poetix

we murder to dissect
New Historicism was just starting to really pick up in my last year as an undergraduate, it all seemed incredibly careerist to me. I used to go to a Friday afternoon Theory Seminar held in All Souls by Dr Robert Smith, a charismatic Derridean who later quit to become an incredibly swanky management consultant. That was where people were talking about Levinas, Blanchot, that sort of thing, but they were very much a (mostly postgrad) subculture.

Later on I taught at De Montfort, where the prevailing lens was Race/Class/Gender with a very CultStuds accent.

Meanwhile, the Medievalists were trying to establish definitive texts from a mass of diverging fragments using gene sequencing software, with the stated aim of recovering the author's true and original intention.
 

craner

Beast of Burden
Meanwhile, the Medievalists were trying to establish definitive texts from a mass of diverging fragments using gene sequencing software, with the stated aim of recovering the author's true and original intention.
Now that's real work!
 

craner

Beast of Burden
I remember reading a pithy Steve Beard piece about his fellow English grads who hoovered up deconstruction and took it with them to the City where they made shit loads of money.
 

craner

Beast of Burden
Obviously the implication was that deconstruction and postmodernism gave them intellectual licence to ditch their morality and ethics.
 

poetix

we murder to dissect
Paglia's anti-pomo commination "Junk Bonds and Corporate Raiders" makes an argument that deconstruction etc are the academic equivalent of dodgy financial practices - derivatives of derivatives with no underlying substance.

More here on this: https://rmangum2001.wordpress.com/category/economics/contra-keynes/

Has deconstruction hit Wall Street? Richard Rand of the University of Alabama, co-translator of Derrida’s Glas, thinks so. In the spring of 1989, when Michael Milken was slapped with a ninety-eight-count indictment on charges of racketeering and securities fraud, Rand- an English professor- sent a letter to the Wall Street Journal defending the misunderstood junk-bond king as a “deconstructive financier.” Rand stated that the two things he had studied with rapt attention over the course of twenty years were Jacques Derrida’s texts and the Journal’s financial pages. To Rand’s mind there was quite a continuity between the two, and particularly between Derrida’s theoretical maneuvers and Milken’s leveraged buyouts. Milken had apparently made a deconstructive move when he turned the junk bond from “a ‘marginal’ (and despised) ‘supplement’ to the overall investment machine” into “a central and dynamic feature.” With his leveraged buyouts he had accomplished a “reversal” and “rewriting”- two more terms from the Derrida lexicon- of the merger-and-acquisition strategies already in place in postwar America.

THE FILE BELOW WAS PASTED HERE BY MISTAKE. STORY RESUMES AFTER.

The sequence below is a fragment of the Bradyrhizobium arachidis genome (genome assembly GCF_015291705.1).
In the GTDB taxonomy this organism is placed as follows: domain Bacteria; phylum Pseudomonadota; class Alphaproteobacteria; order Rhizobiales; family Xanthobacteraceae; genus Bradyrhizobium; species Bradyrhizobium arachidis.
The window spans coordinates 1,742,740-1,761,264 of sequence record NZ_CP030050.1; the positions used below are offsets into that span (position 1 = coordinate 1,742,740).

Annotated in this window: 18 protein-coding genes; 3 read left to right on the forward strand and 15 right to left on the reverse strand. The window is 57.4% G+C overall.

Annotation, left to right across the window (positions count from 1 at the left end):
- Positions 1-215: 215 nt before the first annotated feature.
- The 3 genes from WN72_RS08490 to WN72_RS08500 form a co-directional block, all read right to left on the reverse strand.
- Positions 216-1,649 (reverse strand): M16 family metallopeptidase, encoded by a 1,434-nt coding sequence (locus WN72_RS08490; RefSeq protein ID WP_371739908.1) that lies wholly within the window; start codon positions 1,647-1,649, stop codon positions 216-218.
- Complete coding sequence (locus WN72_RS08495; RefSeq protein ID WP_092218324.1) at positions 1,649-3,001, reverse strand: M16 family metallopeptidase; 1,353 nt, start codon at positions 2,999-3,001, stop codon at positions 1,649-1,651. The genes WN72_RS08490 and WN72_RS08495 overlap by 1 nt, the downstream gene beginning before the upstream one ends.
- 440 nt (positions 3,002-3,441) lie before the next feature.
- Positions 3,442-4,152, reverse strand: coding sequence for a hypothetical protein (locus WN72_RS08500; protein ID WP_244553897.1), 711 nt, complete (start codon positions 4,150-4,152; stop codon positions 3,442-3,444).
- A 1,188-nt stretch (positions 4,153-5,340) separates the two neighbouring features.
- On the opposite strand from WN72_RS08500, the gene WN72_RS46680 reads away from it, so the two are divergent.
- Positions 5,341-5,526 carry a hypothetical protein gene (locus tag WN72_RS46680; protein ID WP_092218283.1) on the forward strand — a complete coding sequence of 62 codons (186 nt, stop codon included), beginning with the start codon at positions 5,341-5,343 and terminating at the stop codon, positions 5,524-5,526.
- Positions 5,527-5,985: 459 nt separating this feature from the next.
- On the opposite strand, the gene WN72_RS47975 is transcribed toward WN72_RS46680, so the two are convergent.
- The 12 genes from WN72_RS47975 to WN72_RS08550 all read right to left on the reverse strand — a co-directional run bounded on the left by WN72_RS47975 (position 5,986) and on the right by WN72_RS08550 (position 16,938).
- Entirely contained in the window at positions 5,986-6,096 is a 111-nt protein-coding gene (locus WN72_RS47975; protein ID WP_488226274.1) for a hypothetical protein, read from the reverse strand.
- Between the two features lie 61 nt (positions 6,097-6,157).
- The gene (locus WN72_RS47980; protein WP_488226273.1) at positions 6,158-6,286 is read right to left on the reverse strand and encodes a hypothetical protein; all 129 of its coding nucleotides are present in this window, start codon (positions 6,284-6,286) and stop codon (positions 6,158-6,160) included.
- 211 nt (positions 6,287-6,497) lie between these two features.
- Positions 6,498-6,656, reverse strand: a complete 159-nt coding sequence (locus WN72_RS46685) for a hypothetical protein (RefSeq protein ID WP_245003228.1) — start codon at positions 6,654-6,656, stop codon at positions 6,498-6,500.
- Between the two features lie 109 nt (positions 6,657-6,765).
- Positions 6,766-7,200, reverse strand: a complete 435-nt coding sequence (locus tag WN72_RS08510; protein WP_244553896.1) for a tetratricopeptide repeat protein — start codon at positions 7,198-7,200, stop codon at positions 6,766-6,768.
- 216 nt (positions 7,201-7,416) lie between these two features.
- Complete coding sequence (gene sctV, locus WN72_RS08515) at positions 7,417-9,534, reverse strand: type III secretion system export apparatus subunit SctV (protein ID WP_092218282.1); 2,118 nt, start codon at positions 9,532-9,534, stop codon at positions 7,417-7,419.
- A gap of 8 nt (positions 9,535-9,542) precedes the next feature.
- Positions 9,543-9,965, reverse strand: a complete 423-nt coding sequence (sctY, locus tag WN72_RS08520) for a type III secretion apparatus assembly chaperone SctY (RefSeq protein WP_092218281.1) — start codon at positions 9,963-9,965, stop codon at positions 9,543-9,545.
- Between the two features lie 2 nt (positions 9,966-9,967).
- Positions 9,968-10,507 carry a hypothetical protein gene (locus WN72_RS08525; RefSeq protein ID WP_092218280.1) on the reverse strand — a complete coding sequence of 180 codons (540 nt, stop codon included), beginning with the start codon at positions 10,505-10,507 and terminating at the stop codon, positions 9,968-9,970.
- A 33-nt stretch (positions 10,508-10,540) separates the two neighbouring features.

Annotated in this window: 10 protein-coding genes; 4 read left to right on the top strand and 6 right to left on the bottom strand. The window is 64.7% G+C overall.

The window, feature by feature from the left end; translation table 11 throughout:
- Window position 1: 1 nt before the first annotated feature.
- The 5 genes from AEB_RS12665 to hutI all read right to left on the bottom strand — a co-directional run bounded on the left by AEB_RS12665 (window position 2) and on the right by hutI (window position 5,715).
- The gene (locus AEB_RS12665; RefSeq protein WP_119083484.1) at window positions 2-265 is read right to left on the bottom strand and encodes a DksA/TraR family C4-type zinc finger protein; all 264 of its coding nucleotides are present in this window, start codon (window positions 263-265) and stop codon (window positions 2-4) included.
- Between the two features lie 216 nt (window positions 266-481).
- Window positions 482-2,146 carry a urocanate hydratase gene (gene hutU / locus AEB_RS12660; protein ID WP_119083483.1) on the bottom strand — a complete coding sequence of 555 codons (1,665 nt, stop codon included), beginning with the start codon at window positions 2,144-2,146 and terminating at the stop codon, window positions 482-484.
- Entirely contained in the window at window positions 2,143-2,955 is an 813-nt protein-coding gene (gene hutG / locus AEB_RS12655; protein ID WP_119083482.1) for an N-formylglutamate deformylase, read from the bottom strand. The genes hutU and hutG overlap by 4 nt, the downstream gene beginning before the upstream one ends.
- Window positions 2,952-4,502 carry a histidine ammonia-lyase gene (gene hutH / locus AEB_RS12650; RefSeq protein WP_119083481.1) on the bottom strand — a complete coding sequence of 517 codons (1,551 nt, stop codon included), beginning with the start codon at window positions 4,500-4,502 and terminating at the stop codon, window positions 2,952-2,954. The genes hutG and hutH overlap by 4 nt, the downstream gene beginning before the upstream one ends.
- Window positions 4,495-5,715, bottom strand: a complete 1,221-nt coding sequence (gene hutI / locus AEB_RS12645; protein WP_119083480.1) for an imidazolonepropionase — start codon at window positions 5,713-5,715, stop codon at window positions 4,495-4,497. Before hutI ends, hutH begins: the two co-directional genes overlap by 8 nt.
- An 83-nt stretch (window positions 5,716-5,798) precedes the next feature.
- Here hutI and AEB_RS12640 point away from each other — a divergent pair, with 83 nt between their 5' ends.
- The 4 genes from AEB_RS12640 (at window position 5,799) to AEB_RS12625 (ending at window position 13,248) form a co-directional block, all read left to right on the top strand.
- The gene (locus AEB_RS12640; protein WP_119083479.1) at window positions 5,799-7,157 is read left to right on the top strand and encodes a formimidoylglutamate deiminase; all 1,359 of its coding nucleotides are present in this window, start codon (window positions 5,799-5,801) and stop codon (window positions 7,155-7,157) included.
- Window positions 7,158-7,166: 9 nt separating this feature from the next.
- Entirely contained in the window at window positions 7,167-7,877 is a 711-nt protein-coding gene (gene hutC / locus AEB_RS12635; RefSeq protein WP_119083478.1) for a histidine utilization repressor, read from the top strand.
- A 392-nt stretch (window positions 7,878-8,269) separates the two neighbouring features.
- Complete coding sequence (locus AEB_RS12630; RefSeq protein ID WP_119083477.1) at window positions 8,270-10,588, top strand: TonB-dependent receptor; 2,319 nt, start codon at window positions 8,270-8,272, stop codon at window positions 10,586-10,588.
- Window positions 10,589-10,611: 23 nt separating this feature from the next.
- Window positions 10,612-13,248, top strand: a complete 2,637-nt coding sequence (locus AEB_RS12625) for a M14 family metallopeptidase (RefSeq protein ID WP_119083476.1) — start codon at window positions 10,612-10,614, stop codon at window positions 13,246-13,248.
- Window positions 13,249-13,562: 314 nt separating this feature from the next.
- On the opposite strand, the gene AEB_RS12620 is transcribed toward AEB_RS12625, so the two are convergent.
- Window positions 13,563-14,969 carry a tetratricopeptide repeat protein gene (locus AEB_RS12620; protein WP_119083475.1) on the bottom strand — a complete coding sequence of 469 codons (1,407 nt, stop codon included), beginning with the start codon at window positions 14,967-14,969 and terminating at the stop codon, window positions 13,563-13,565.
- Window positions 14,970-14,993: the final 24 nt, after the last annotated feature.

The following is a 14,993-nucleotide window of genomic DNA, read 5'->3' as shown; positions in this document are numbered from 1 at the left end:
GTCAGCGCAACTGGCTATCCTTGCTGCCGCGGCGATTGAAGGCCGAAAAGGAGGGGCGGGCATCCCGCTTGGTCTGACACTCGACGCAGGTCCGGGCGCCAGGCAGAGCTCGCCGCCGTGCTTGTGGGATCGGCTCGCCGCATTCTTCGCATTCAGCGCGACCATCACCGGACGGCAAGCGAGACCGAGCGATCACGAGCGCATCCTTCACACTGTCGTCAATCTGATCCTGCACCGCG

Elie Ayache seems to have take all of this entirely literally: https://www.palgrave.com/gp/book/9781137286543
 

padraig (u.s.)

a monkey that will go ape
a simplifying model can be put forward which actually has explanatory power
I understand it basically as

every social group has a power structure of some kind, even if it's informal and egalitarian

a complex society has many structures

they facilitate or reinforce existing power relations, or why would they continue to exist?

like any relationship, they can change due to internal or external factors

if you want to try to actively change a relationship, you have to know what it actually is

Marx dissected economic relations. Gramsci extended it to culture.

The Frankfurt School guys built on that to try and develop tools to reveal what cultural hegemony (or whatever you wanna call it) obscures

unsurprisingly it turns out that's really hard to do in a complex human society, and it's easy to get lost in abstruse jargon

also the amount of study required draws people into academia, incentivizing careerism and leading to further obscurantism

at the same time, those still structures undoubtedly exist and have tangible effects on peoples' lives
 

padraig (u.s.)

a monkey that will go ape
it reminds me Plato - a true elitist - obsessing over indoctrinating people from birth to accept their role in society (and its power relations)

he spends like half of the The Republic talking about it in very great detail
 

poetix

we murder to dissect
look no further than the life and career of Paul de Man
I think this gets the causality back-to-front. de Man was a wrong 'un from the start (some decades before any of the poststructuralist crew had published a word), but also a brilliant opportunist who found deconstruction a congenial use of his very particular sort of mind.